You’re away from home, perhaps missing family commitments, probably working like a dog and shattered as a result. Business trips are no picnic. So how would you feel if you had to head to a budget hotel at the end of the day, for your few moments of R&R?
Budget accommodation is becoming more popular
It seems more and more businesses are opting to bed their travelling staff down in cheap digs rather than pay out for a little more luxury. Budget chain Travelodge said in October that business travellers account for more than half of its sales and it was seeing businesses of all sizes switch from high-end hotels to value travel brands.
And research from the Business Travel Show, published in November 2018, showed that companies allocated more of their corporate travel budgets this year towards serviced apartments, mid-range and budgets hotels, with fewer buyers increasing spend on five-star accommodation. “For the last four years, the number one challenge facing buyers has been how to cut costs while maintaining quality and keeping travellers happy,” says David Chapple, portfolio director at the Business Travel Show.
Not all companies are going down the budget route, says Melanie Quinn, commercial director at travel management business Amber Road. “It depends on the industry sector. In recent years there has been a drive towards perceived budget properties from certain industries like retail”.
The simple reality is that there is always pressure to cut costs. Melanie says: “We encourage our clients to have rate caps by region in place in order to keep costs under control.”
Treat employees like ambassadors
Of course, accommodation isn’t the only expense where companies can go cheap to save costs, or spend more to make things a little more comfortable and rewarding for employees. Another major part of overseas travel spend is the flights.
It might well be worth spending a little more on getting from A to B. Eamon Tuhami, CEO & founder at Motivii, says: “When employees are travelling on work, they’re ambassadors for the company, so it’s important that they feel like they’re being looked after by their company.”
Providing a higher class of travel could be a worthwhile investment, he explains: “If you’re heading to a pitch on the other side of the world, it’s important that you’re well-rested.
If your company has cheaped out and only paid for economy class, you won’t just feel tired, you’ll feel as though your company isn’t all that valuable. Adding a little luxury is a subconscious thing, but it matters.”
One rule for all?
Should senior executives expect a little more luxury than more junior members of staff when travelling for business? Opinions are divided.
While David says that’s ultimately a question for individual companies, he sees clear benefits to upgrading senior execs: “If you think about how much these executives cost and how much they are worth to the company in terms of business, you start to see how it can make sense to let them travel in luxury as makes it easier for them to be productive en route and arrive fresh and ready to work,” he says, adding: “There is a huge focus on traveller health and wellbeing, too, and senior executives may well travel more. As glamorous as that sounds, it can actually really take its toll physically and mentally so organisations do have a duty of care to those travellers to minimise any negative side effects.”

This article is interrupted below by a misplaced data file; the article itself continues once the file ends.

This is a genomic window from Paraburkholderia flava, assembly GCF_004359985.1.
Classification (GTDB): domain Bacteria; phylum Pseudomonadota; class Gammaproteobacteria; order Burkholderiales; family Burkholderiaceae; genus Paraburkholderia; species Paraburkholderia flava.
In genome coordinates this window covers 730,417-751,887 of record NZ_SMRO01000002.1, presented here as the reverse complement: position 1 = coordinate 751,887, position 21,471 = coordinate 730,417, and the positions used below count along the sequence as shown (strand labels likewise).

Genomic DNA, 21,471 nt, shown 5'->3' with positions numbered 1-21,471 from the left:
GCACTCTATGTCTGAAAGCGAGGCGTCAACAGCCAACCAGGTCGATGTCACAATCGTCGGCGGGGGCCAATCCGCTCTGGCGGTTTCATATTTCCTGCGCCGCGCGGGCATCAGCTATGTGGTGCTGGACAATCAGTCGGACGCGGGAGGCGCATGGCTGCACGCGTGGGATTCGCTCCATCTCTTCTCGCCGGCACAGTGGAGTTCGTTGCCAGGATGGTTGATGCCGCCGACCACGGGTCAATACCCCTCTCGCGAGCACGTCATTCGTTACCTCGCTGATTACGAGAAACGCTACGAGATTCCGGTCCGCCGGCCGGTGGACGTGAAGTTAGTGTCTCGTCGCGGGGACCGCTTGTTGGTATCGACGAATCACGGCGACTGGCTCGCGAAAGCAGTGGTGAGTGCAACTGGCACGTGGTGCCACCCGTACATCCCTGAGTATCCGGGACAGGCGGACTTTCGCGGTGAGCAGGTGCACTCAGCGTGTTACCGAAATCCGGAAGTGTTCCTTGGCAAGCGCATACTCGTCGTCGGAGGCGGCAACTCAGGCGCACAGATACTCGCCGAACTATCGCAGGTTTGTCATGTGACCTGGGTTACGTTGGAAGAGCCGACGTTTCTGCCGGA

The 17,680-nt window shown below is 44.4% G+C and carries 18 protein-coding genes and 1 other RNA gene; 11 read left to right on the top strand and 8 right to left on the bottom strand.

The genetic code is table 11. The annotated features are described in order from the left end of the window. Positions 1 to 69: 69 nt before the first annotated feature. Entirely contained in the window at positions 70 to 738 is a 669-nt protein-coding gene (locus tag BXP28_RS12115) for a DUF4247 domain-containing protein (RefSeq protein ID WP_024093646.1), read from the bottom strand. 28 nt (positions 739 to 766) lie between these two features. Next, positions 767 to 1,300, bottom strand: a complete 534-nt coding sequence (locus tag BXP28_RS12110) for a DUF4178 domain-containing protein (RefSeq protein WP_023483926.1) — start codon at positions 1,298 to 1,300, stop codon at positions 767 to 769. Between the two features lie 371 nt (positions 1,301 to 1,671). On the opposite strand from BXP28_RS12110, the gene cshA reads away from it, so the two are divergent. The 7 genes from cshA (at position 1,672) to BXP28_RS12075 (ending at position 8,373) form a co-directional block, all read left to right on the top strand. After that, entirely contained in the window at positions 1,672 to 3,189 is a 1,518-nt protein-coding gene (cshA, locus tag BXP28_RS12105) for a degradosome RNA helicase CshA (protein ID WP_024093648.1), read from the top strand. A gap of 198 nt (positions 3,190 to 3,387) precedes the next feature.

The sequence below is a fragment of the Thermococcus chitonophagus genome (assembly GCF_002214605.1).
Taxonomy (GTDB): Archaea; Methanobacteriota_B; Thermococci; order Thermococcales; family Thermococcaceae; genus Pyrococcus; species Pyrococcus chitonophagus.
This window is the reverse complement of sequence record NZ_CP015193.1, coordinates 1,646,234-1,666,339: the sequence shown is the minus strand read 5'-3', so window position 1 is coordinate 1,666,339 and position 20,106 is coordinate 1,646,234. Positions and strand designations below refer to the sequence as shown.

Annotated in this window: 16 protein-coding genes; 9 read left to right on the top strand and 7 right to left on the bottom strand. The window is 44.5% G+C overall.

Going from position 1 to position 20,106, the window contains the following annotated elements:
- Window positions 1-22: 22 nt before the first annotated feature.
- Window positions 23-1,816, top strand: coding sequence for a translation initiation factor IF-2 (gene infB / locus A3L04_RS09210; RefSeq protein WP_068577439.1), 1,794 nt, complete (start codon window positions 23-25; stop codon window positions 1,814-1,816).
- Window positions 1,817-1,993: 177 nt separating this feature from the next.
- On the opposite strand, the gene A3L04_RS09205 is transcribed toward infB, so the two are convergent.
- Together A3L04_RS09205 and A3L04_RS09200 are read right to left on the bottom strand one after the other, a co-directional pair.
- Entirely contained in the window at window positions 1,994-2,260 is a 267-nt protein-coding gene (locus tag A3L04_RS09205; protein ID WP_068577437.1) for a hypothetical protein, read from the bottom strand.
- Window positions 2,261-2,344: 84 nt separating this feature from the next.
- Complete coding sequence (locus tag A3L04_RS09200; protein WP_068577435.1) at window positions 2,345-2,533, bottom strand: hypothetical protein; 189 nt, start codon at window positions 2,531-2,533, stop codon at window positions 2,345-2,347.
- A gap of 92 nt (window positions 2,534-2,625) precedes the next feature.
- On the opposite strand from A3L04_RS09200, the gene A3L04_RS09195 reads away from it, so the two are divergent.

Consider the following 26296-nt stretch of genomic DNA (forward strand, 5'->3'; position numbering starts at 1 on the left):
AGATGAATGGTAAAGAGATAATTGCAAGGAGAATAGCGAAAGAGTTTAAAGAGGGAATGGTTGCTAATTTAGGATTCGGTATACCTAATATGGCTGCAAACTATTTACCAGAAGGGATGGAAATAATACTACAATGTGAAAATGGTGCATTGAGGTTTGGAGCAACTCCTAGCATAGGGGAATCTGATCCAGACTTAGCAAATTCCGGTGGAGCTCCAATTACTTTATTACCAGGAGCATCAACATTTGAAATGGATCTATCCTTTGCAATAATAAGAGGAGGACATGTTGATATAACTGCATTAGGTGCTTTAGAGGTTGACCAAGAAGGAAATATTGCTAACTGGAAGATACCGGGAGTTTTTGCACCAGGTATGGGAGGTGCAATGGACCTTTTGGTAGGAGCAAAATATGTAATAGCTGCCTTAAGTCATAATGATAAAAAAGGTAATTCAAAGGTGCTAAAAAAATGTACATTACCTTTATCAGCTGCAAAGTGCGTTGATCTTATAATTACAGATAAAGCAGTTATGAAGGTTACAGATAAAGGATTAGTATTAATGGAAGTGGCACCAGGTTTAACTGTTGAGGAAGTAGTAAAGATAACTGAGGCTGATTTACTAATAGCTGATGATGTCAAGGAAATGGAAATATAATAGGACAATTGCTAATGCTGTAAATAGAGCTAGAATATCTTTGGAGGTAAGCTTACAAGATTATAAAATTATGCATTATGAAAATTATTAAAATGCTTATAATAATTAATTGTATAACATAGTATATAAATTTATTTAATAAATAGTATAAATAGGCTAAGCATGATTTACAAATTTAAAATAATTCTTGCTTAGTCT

Better travel class and accommodation can be used as an incentive for moving up the corporate ladder. But, Eamon says, “it also risks creating an imbalance that leads to negativity around those that get the extra perks vs those that don’t.”
He adds: “Ultimately it comes down to the sort of culture you want at work. Maybe you’ve inherited a culture where only the senior staff get perks like travelling business class. If your company has the money, giving more lux accommodation options to non-senior staff is a great way of showing you care.”
Melanie says: “Mainly we see senior management leading by example, unless the company is privately owned.”
And what about really frequent travellers?
If an employee travels particularly frequently then that may influence decision-making over the class of flight they take or standard of accommodation they bed down in.
David says it’s common for companies to book economy class tickets for domestic and short- haul flights, and business or first class for long- haul, meaning anything over 6-8 hours.
Offering better class flights to frequent travellers could help with talent retention, Melanie says: “The cost associated to recruiting new talent or losing staff to burnout should be a consideration when making policy for any responsible employer.”